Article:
* High-cost producers to drop out if iron prices fall
* Vale sees recovering prices for base metals nickel, copper
* Gov’t attentive to mining industry in regulatory reform
RIO DE JANEIRO, April 25 (Reuters) - Brazil’s Vale SA , the world’s second-largest mining company, said on Thursday it considers the Chinese iron ore market to be robust and that it will be difficult for the price of the main steelmaking ingredient to fall below $110 a tonne.
Demand for iron ore in China, the world’s largest steelmaker and biggest consumer of iron ore, is being bolstered by production of pig iron and direct-reduction iron (DRI), Jose Carlos Martins, Vale’s head of ferrous metals, said on a conference call with investors.
Pig iron and DRI - raw forms of the metal used primarily to balance the iron content in steel and other alloys - contribute about 70 million tonnes of demand to the Chinese iron ore market.
Vale has long said that if iron ore demand falls, high-cost producers will be pushed from the market, reducing supply and preventing further declines in prices. On Aug. 30, though, iron ore fell to 88.30, a three-year low. High cost Chinese steel producers also put an upper limit on prices at about $160 a tonne, he added.
“When prices reach about $160, they must cut production and that affects demand,” Martins said. “When it drops below $110, iron ore supply is cut and prices adjust.”
The conference call was held to discuss Vale’s first-quarter results, which were released late on Wednesday. While profit at Vale fell 18 percent from a year earlier, shares of the company rose more than 3 percent on Thursday after sharp cost cutting limited the impact of lower sales.
Vale preferred shares, the company’s most-traded class of stock, rose 1.7 percent percent to 32.64 reais and its common shares rose 1.8 percent to 34.18 reais in Sao Paulo trading.
Vale is the world’s largest producer of iron ore, the main ingredient in steel. It is the second-largest producer of nickel, which is used to make steel rust resistant.
While Vale sees a limited range to iron ore prices, the limits have not prevented wide price fluctuations. In an effort to reduce volatility, Vale is pushing for more iron ore sales contracts to be based on iron ore futures prices.
In the first quarter of 2012, only 2 percent of iron ore shipments were sold under contracts linked to futures prices on the Platts IODEX index.
Of the rest, 76 percent were based on current spot prices or a spot average for the current month or quarter, and 22 percent were sold based on a past average with a one-month lag.
In the first quarter of this year 34 percent were settled using futures prices and 53 percent using current spot prices.
The volatility in the futures-based price was smallest with a $6.70 difference between the highest and lowest average price per tonne for the last three quarters. The difference for the others was $26.10 for current prices and $22.80 for past prices.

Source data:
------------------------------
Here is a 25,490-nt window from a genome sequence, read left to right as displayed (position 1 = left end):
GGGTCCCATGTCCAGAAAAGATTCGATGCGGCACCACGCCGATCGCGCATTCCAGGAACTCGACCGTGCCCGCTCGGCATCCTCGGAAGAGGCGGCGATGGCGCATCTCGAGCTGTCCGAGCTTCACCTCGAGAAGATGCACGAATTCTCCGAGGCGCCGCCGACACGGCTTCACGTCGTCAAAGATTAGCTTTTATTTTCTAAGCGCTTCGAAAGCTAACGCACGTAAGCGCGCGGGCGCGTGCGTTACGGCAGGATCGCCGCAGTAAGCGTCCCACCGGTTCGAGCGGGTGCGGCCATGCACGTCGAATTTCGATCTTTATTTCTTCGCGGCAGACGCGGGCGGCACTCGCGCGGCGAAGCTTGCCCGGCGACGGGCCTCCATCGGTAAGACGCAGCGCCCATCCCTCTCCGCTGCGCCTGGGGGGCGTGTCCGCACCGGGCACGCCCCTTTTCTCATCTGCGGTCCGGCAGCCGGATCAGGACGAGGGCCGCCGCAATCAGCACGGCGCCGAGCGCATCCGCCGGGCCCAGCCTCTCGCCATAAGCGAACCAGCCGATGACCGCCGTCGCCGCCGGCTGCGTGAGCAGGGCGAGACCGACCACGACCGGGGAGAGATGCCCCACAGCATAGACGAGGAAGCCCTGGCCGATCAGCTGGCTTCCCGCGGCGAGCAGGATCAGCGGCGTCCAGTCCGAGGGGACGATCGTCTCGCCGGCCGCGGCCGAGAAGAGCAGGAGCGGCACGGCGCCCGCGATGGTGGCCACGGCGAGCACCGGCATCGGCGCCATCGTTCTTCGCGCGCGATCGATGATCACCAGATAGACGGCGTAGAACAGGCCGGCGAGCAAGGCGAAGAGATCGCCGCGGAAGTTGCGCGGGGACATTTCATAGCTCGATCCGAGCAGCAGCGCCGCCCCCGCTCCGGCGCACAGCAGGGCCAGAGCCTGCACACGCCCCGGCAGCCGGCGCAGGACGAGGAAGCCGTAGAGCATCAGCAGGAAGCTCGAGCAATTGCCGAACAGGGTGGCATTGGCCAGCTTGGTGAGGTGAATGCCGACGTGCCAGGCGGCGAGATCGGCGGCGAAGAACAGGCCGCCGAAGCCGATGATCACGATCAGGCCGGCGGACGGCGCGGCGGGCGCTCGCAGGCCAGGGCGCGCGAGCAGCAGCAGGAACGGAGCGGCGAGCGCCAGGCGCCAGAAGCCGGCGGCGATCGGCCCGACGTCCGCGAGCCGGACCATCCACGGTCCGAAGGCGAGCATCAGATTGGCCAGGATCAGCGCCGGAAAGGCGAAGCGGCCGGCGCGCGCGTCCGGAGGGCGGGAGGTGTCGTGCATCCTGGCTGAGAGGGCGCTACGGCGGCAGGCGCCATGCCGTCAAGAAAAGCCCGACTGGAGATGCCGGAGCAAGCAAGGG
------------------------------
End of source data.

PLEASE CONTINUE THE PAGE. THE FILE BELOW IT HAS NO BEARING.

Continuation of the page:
Due in part to the increasing use of the futures market as a benchmark for prices, Vale has not sought to hedge its iron ore price exposure, the company said.
Vale expects the price of nickel, which has fallen nearly 50 percent in two years, to rise this year, said Peter Poppinga, the company’s base metals chief.
This should help the company reap benefits from new production coming on line from its nickel mines on the French island of New Caledonia, the Labrador Coast of Canada’s Province of Newfoundland and in Brazil’s Amazon.
Poppinga also sees the long-term outlook for copper to be good, despite copper prices recently falling to seven-month lows.
Vale expects its Vale New Caledonia mining unit to become cash-flow positive in 2014, Chief Financial Officer Luciano Siani said on the call.
In Indonesia, where the government plans to prohibit the export of nickel ores starting in 2014, Vale is in the process of increasing its capacity to produce metallic nickel to 80,000 tonnes a year from 70,000 tonnes a year and expects to increase that to as much as 120,000 tonnes in the coming years.
Vale said it is in compliance with the new rules and will not suffer any sanctions from the government.
Vale’s Chief Executive Murillo Ferreira said the Brazilian government has been attentive to the mining industry’s concerns in drafting a reformed mining code and is keeping the needs of the industry in mind as it considers higher royalty payments for mineral extraction.
Vale’s coal and fertilizer chief Roger Downey said Vale has not yet dropped the $6 billion Argentine Rio Colorado potash project from its formal investment plan, though it is actively looking for a partner or a buyer.
Argentina recently rejected Vale’s request for tax relief to ease the impact of inflation and a strong Argentine currency, and management said they had no plan B to replace the fertilizer expected from the mine project. The company is now looking for alternative mine sites in Brazil and overseas to secure a source of potash for Brazil’s booming agricultural industry.